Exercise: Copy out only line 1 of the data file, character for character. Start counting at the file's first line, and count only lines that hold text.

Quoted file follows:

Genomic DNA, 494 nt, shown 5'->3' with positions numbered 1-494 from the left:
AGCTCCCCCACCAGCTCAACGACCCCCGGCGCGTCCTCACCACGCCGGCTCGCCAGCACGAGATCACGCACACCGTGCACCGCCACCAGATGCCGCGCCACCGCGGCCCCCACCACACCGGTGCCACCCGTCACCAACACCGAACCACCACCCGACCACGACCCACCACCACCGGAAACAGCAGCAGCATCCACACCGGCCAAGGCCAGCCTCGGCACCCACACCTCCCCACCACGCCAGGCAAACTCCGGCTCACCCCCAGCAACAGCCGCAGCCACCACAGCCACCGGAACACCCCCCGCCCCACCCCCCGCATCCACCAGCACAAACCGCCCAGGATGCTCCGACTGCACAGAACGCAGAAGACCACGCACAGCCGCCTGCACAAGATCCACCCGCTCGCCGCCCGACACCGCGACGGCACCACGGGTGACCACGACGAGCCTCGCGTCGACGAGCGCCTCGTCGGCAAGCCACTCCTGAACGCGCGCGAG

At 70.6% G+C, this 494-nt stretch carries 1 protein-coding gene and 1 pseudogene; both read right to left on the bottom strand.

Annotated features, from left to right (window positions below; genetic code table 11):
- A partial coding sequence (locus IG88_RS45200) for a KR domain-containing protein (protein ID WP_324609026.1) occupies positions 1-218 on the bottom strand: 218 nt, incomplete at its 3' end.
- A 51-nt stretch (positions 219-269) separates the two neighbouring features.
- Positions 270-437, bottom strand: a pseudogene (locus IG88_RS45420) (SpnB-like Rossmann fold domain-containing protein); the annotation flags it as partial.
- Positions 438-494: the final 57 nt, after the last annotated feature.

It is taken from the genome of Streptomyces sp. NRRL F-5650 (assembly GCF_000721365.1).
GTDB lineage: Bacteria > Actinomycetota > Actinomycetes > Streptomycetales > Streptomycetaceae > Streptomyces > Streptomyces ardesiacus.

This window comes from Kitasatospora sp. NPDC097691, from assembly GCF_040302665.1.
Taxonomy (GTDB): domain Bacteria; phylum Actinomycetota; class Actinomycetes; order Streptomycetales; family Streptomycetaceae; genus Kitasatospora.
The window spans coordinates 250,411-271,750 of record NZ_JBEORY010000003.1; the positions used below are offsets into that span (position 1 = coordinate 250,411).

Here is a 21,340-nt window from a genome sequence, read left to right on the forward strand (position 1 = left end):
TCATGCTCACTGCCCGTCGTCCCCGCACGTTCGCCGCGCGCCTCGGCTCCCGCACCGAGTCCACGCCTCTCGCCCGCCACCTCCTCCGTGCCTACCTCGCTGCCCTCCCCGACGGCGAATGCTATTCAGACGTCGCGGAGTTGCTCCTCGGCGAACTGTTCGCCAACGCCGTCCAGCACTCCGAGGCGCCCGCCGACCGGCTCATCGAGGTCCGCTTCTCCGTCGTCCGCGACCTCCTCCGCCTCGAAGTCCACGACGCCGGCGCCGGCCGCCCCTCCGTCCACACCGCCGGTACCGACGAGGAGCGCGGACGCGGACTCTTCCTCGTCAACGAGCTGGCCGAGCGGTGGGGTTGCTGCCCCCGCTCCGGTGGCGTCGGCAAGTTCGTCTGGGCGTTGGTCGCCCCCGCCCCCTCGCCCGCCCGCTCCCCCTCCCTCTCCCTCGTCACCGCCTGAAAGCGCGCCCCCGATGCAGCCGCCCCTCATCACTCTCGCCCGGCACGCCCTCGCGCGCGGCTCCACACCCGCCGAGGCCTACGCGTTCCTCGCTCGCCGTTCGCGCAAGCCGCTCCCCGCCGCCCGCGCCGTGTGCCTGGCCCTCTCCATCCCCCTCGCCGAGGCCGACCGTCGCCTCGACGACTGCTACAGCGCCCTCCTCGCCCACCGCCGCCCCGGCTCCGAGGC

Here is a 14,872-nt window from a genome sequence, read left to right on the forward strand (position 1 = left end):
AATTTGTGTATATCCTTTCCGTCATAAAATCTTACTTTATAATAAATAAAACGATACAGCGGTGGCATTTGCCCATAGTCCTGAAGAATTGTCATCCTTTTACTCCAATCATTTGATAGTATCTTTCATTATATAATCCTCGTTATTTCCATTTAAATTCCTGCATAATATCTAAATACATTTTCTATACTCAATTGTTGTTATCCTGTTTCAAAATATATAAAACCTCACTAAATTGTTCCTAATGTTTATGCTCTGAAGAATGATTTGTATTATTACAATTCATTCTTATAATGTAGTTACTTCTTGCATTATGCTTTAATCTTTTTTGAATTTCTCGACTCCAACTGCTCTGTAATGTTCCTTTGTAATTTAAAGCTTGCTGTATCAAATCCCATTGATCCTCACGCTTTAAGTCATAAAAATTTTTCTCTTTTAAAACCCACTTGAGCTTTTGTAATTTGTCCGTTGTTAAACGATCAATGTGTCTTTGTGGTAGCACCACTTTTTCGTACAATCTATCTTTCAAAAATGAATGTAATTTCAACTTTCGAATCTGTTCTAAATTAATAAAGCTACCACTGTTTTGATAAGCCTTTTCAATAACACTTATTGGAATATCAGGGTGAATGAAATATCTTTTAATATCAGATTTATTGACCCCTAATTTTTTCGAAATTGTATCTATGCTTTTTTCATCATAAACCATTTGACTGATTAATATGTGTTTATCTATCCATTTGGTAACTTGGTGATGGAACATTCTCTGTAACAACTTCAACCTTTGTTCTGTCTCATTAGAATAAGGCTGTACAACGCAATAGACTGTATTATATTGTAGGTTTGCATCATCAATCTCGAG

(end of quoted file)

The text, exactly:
Genomic DNA, 494 nt, shown 5'->3' with positions numbered 1-494 from the left: